7.Currency in circulation amounted to Af 37.1 billion at the end of the third quarter of 2004/05, slightly below the SMP indicative ceiling (Af 38.1 billion). The stronger-than-expected slowdown in monetary growth in the third quarter reflected the financing of the Hajj3 and a slowdown in donor-related spending in the period leading up to the formation of the new government. Reflecting the persistent high level of liquidity of some banks, the interest rates on the overnight capital notes remained low (at 1-2 percent). Due in part to a further accumulation of government deposits, foreign exchange reserves continued to increase steadily during the third quarter, to $1.2 billion at end-December (equivalent to 5.3 months of 2005/06 imports). The nominal exchange rate depreciated slightly during the last two months of 2004, to about Af 48 per dollar at end-December—roughly the same level as at the beginning of the year.

8.Further progress was made in modernizing Da Afghanistan Bank (DAB) and creating a sound financial system. External auditors initiated an audit of DAB’s 2003/04 financial statements and will present their findings to DAB’s supreme council in early February. Significant progress was made toward finalizing the transfer of DAB’s commercial accounts to other entities. The central bank law was published and progress was made toward the publication of the banking law. Some progress was also made in restructuring the relicensed state-owned banks. Finally, new reporting requirements for banking data have been implemented.

9.Data for the external accounts are limited, but DAB remains committed to improving statistical capacity in this area and will actively seek donor assistance in this regard. Based on preliminary data, the external current account (before grants) during the first three quarters narrowed to a deficit equivalent to 32 percent of GDP, down from a deficit of about 39 percent during the same period in 2003/04. This decline in the deficit appears to have stemmed from an improvement in the trade balance, including a continued increase in domestic exports. Donor inflows, predominantly in the form of grants, continued to finance the deficit, along with some private inflows in the form of foreign direct investment. Disbursements of external loans were limited, and on highly concessional terms. The positive errors and omissions entry in the balance of payments suggests the continued presence of unrecorded inflows (perhaps from opium exports, unrecorded foreign investments, or remittances).

10.All quantitative indicators and structural benchmarks for end-December 2004 were met, with the exception of the benchmark related to the publication in the official gazette of the central bank and banking laws, due to some technical delays in publishing the banking law. We expect to resolve these difficulties and publish the banking law shortly.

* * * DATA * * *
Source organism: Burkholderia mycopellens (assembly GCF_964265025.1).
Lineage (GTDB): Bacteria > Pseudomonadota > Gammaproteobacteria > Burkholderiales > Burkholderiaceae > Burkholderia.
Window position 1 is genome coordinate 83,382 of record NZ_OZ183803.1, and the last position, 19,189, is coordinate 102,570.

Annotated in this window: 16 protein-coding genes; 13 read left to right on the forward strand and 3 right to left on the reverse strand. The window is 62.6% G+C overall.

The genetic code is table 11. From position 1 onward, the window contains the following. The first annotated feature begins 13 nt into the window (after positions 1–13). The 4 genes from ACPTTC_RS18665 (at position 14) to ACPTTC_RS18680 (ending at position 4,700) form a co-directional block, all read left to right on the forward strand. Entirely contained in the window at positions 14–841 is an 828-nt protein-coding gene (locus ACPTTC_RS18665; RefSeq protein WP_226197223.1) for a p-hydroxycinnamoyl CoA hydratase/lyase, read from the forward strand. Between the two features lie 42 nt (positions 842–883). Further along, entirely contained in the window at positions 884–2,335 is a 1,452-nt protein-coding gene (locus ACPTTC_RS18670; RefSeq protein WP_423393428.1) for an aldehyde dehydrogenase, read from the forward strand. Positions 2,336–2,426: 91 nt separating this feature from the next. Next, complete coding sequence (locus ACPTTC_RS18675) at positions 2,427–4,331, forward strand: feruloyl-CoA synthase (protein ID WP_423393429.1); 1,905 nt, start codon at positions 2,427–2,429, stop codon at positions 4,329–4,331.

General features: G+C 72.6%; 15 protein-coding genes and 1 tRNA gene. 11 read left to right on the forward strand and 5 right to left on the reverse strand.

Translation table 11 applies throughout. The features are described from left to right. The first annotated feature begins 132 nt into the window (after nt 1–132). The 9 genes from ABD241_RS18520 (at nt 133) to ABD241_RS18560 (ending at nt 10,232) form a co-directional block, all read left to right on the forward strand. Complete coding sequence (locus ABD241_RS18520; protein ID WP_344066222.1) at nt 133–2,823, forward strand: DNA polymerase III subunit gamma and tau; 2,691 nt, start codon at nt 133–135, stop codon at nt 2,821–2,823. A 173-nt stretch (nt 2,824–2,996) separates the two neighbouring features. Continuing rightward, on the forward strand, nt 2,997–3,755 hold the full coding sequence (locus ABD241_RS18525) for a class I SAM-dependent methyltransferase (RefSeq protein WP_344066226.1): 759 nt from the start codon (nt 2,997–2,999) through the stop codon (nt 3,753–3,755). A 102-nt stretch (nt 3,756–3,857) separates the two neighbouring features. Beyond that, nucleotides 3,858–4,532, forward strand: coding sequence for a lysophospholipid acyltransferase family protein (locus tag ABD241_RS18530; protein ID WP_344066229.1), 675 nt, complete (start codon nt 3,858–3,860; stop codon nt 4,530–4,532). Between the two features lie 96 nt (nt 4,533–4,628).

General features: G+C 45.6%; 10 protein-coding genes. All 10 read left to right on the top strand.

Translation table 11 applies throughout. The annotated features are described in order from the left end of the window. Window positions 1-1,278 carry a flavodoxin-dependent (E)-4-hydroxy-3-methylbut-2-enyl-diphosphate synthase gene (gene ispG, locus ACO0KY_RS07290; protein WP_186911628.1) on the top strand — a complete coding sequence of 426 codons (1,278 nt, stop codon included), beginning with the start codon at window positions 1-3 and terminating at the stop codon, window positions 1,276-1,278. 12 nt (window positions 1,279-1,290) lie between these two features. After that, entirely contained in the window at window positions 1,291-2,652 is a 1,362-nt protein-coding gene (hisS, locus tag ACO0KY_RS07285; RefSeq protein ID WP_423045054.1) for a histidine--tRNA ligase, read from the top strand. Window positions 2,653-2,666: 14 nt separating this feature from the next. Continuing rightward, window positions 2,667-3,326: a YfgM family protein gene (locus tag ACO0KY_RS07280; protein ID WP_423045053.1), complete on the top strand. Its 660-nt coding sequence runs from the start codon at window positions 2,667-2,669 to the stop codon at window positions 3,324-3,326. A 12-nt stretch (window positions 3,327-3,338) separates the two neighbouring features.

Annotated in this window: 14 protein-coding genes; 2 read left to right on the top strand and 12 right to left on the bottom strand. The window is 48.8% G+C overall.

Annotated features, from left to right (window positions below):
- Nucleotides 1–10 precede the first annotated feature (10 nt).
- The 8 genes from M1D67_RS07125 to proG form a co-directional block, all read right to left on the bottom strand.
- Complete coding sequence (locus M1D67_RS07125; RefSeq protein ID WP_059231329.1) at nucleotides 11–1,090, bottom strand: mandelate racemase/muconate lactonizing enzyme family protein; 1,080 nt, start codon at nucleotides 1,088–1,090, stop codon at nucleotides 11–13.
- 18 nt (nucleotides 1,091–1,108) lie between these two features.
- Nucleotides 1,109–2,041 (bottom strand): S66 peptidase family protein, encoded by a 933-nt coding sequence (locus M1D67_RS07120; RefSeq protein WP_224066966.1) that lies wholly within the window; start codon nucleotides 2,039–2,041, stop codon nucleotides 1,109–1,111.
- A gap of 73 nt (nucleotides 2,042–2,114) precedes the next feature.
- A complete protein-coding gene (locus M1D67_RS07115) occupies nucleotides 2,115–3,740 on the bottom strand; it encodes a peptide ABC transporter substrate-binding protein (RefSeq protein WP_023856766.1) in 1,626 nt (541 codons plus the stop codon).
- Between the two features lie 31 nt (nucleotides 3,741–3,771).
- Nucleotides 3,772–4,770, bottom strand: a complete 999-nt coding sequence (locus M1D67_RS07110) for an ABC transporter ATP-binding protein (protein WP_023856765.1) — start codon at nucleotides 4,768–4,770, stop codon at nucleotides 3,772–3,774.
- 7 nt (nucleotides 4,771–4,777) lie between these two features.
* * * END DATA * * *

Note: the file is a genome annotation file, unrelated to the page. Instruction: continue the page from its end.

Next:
III. The Program for the Remainder of 2004/05 and for 2005/06

A. Macroeconomic Objectives

11. Recent economic developments are consistent with a projected real GDP growth rate of 8 percent for 2004/05-in line with estimates agreed with IMF staff at the time of the second review. We expect inflation to pick up slightly during the fourth quarter, reflecting higher food prices. Inflation is expected to reach about 13 percent year-on-year at end-2004/05.

12. Going forward, real GDP is projected to grow by 10 percent in 2005/06 and over the medium term. If achieved, this sustained increase in economic activity should create a dent in poverty. We expect growth to come primarily from non-traditional sectors, including services and industry. Agriculture is projected to maintain an average growth rate of 4.5 percent. Reflecting a tightening in monetary policy and an expected slowdown in rents, inflation is projected to decline to 10 percent in 2005/06 before tapering off to 5 percent in the ensuing years.

13. While the medium-term outlook appears favorable, we are fully aware of the many serious challenges facing Afghanistan, including the rising share of drug-related activities in the economy and the heavy reliance on external support. These challenges highlight the need to focus our efforts to encourage sustained and equitable economic growth. To achieve the levels of growth necessary to reduce poverty and diminish the need for external resources, investment will need to average about 24 percent of GDP over the medium term, reflecting continued donor support, and increased foreign direct and private domestic investment. As a result, private savings are projected to rise to 0.5 percent of GDP in 2007/08, up from dissavings of 10.6 percent of GDP in 2004/05. Conversely, private consumption is expected to decline from 106 percent of GDP to 94.1 percent over the same period.

14. In responding to the challenge of the illegal opium economy, we intend to implement our multi-pronged strategy, supported by the donor community. We expect this strategy will be particularly efficient this year, as it will be implemented at a time when many poppy farmers, faced with the current low farm gate prices and the increased risk associated with government intervention, plan to turn voluntarily to other crops. To ensure the sustainability of our efforts, this will be supported by an interdiction campaign. To limit the potentially adverse economic impact of this campaign on the most vulnerable segments of the population, we will devote our full attention to providing alternative livelihoods.

B. Fiscal Policy